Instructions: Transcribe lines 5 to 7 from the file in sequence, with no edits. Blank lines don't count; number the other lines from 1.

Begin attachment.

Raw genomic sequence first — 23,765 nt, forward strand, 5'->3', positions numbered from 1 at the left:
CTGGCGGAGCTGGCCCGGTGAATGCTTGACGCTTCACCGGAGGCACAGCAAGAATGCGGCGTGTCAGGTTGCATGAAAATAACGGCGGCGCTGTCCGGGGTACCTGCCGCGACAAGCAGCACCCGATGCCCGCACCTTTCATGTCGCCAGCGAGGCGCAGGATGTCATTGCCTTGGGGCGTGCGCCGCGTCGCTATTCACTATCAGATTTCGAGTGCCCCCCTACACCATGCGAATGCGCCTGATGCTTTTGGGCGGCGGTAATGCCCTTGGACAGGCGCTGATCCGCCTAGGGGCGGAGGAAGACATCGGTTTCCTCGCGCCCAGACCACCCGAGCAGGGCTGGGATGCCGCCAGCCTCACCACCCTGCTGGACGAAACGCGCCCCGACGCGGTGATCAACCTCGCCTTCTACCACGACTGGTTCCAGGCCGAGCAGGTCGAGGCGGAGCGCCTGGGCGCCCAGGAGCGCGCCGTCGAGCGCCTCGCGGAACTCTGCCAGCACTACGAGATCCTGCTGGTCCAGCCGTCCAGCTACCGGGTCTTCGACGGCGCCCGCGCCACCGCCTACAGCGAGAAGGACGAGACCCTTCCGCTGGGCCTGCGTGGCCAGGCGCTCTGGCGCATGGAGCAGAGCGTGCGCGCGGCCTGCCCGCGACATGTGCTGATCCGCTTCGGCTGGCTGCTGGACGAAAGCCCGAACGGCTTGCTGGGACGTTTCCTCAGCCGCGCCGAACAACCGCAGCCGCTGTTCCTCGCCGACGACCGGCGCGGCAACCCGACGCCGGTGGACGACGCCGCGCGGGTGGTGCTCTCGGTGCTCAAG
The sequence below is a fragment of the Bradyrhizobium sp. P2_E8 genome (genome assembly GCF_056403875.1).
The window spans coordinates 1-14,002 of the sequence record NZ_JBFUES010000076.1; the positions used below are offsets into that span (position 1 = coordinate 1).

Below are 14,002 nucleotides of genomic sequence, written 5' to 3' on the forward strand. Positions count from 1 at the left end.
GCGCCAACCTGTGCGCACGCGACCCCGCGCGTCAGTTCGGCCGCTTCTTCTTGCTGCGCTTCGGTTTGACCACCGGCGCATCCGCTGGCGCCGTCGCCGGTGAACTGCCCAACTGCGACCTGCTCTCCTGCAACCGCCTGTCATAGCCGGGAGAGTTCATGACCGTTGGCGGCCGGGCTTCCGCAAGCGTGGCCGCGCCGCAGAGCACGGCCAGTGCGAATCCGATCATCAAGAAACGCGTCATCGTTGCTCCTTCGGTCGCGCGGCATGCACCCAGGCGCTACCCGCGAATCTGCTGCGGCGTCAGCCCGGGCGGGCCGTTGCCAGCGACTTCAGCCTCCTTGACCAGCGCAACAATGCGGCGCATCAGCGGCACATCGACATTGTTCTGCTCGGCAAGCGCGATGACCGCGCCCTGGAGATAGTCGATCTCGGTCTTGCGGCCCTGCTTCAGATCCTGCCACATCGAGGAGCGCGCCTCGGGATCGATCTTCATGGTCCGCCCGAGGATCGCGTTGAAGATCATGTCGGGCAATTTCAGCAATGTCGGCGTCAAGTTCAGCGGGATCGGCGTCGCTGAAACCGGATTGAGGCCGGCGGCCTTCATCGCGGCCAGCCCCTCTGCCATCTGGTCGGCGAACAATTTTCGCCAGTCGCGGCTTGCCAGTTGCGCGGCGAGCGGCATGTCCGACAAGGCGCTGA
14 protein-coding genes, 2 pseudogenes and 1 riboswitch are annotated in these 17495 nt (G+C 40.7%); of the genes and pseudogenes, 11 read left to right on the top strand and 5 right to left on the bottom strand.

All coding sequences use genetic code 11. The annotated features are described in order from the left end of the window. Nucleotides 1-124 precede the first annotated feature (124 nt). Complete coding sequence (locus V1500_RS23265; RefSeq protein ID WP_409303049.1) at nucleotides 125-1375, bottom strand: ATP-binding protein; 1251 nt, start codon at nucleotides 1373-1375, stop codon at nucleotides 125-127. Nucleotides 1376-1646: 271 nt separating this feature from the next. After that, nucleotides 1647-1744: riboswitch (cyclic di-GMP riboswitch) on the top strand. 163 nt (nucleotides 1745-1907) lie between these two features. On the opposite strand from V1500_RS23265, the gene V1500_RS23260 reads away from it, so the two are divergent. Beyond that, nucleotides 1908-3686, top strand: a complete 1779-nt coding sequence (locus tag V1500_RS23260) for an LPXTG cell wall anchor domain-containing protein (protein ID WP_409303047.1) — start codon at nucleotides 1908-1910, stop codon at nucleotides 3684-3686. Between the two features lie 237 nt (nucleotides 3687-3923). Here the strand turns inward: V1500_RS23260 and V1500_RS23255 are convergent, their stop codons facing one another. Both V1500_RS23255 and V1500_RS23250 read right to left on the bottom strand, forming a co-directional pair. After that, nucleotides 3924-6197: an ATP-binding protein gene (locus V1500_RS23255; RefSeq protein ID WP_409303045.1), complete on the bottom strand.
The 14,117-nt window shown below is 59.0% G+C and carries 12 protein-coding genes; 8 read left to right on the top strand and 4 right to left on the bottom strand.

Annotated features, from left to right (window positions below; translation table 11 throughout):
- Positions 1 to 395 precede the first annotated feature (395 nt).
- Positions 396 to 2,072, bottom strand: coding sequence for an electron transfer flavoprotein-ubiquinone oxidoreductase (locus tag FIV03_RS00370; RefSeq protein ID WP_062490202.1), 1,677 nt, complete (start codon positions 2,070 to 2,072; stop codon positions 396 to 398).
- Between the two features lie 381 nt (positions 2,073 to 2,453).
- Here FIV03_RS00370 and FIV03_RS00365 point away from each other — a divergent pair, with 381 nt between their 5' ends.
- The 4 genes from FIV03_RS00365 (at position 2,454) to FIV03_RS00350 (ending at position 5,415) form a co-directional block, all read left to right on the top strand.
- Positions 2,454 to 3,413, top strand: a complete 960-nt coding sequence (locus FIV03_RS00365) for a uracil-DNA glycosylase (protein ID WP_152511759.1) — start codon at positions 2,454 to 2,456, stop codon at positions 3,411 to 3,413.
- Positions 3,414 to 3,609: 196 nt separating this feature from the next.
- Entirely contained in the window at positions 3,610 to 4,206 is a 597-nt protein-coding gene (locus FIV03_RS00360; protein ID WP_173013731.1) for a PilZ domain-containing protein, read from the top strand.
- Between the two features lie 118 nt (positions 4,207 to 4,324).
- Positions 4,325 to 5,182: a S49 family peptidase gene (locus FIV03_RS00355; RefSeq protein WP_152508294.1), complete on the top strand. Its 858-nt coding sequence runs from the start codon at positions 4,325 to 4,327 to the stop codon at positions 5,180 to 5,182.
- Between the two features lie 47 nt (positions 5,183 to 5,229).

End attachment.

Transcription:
Below are 14,002 nucleotides of genomic sequence, written 5' to 3' on the forward strand. Positions count from 1 at the left end.
GCGCCAACCTGTGCGCACGCGACCCCGCGCGTCAGTTCGGCCGCTTCTTCTTGCTGCGCTTCGGTTTGACCACCGGCGCATCCGCTGGCGCCGTCGCCGGTGAACTGCCCAACTGCGACCTGCTCTCCTGCAACCGCCTGTCATAGCCGGGAGAGTTCATGACCGTTGGCGGCCGGGCTTCCGCAAGCGTGGCCGCGCCGCAGAGCACGGCCAGTGCGAATCCGATCATCAAGAAACGCGTCATCGTTGCTCCTTCGGTCGCGCGGCATGCACCCAGGCGCTACCCGCGAATCTGCTGCGGCGTCAGCCCGGGCGGGCCGTTGCCAGCGACTTCAGCCTCCTTGACCAGCGCAACAATGCGGCGCATCAGCGGCACATCGACATTGTTCTGCTCGGCAAGCGCGATGACCGCGCCCTGGAGATAGTCGATCTCGGTCTTGCGGCCCTGCTTCAGATCCTGCCACATCGAGGAGCGCGCCTCGGGATCGATCTTCATGGTCCGCCCGAGGATCGCGTTGAAGATCATGTCGGGCAATTTCAGCAATGTCGGCGTCAAGTTCAGCGGGATCGGCGTCGCTGAAACCGGATTGAGGCCGGCGGCCTTCATCGCGGCCAGCCCCTCTGCCATCTGGTCGGCGAACAATTTTCGCCAGTCGCGGCTTGCCAGTTGCGCGGCGAGCGGCATGTCCGACAAGGCGCTGA
14 protein-coding genes, 2 pseudogenes and 1 riboswitch are annotated in these 17495 nt (G+C 40.7%); of the genes and pseudogenes, 11 read left to right on the top strand and 5 right to left on the bottom strand.